WASHINGTON (CNN) - The president retains the power to hold indefinitely and without charges some accused terrorists at the Guantanamo Bay, Cuba, military detention camp, a federal judge has ruled.
The decision by District Judge John Bates said those prisoners the United States deems responsible for the 9/11 attacks, or those who are or were al Qaeda or Taliban members can be detained. But he limited the Obama administration's power to imprison those who it says "support" terror or enemy forces.
The decision comes as the White House and Congress face a showdown over what to do with hundreds of Guantanamo prisoners when the facility at the U.S. naval base in Cuba is closed, a move Obama has promised will occur before February. Many lawmakers opposed housing the prisoners in the United States.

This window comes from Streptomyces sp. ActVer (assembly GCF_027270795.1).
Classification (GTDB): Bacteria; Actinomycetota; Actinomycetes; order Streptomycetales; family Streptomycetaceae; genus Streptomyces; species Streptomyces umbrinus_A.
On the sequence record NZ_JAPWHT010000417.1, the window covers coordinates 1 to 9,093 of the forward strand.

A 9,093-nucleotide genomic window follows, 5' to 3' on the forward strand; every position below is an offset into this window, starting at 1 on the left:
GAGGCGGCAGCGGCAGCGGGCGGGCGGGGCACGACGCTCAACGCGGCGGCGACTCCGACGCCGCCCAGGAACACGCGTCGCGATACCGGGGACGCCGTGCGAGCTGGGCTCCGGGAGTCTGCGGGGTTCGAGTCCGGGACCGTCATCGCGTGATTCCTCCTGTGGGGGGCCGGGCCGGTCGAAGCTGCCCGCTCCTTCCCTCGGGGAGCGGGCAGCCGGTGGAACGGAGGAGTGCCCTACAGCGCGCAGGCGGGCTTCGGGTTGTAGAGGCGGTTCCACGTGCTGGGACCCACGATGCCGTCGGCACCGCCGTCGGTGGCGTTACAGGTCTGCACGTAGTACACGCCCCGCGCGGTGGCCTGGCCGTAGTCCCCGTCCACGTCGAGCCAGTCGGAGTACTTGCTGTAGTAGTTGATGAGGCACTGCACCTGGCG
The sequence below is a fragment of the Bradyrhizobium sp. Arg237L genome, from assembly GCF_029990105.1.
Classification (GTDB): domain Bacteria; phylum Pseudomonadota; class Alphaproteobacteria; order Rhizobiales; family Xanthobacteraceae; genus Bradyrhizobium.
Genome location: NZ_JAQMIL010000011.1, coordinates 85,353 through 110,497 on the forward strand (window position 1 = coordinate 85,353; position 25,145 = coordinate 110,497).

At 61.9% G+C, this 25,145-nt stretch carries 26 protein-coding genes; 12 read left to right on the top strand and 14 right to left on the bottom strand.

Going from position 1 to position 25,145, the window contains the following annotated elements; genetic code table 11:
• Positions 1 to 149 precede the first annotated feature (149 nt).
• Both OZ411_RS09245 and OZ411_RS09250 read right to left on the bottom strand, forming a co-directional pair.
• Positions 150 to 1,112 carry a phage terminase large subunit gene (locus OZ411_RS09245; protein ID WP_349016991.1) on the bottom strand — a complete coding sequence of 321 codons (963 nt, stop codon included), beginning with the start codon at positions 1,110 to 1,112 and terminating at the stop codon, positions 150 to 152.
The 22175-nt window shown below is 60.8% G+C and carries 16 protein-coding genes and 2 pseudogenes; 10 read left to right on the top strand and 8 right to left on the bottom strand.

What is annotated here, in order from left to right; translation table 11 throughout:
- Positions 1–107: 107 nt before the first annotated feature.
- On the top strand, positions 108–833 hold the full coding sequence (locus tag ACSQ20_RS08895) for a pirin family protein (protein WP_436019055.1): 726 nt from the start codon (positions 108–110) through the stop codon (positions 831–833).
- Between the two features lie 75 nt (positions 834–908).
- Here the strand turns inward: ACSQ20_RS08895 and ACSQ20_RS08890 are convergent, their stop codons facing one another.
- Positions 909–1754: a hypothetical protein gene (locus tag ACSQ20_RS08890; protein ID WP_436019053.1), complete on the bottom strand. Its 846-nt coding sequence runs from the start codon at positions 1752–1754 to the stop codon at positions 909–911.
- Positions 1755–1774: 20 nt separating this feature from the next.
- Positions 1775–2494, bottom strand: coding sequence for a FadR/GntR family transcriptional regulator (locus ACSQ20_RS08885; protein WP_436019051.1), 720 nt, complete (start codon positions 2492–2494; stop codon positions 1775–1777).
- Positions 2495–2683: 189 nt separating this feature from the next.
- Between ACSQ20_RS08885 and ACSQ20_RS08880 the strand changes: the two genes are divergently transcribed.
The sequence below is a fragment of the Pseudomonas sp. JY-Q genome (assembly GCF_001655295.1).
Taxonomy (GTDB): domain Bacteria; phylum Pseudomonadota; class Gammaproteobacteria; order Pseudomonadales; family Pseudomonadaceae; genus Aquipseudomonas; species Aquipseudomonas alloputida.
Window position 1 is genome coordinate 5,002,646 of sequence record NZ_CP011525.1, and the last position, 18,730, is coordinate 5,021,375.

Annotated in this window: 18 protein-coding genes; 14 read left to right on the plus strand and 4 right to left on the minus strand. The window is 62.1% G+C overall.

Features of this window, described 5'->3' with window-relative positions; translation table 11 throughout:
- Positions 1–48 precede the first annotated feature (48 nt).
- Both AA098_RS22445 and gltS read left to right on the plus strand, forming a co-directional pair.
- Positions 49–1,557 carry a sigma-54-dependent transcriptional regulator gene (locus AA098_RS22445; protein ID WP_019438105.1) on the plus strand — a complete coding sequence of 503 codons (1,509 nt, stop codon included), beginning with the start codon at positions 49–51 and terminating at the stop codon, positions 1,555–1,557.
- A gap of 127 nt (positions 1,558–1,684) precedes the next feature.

"The president has the authority to detain persons that the president determines planned, authorized, committed, or aided the terrorist attacks that occurred on September 11, 2001, and persons who harbored those responsible for those attacks," wrote Bates in an opinion issued late Tuesday.
"The president also has the authority to detain persons who are or were part of Taliban or al Qaeda forces or associated forces that are engaged in hostilities against the United States or its coalition partners, including any person who has committed (i.e., directly participated in) a belligerent act in aid of such enemy armed forces," the Washington-based judge said.
Among the top-level prisoners in custody at the Guantanamo Bay facility is Khalid Sheikh Mohammed, the alleged mastermind of the 9/11 attacks.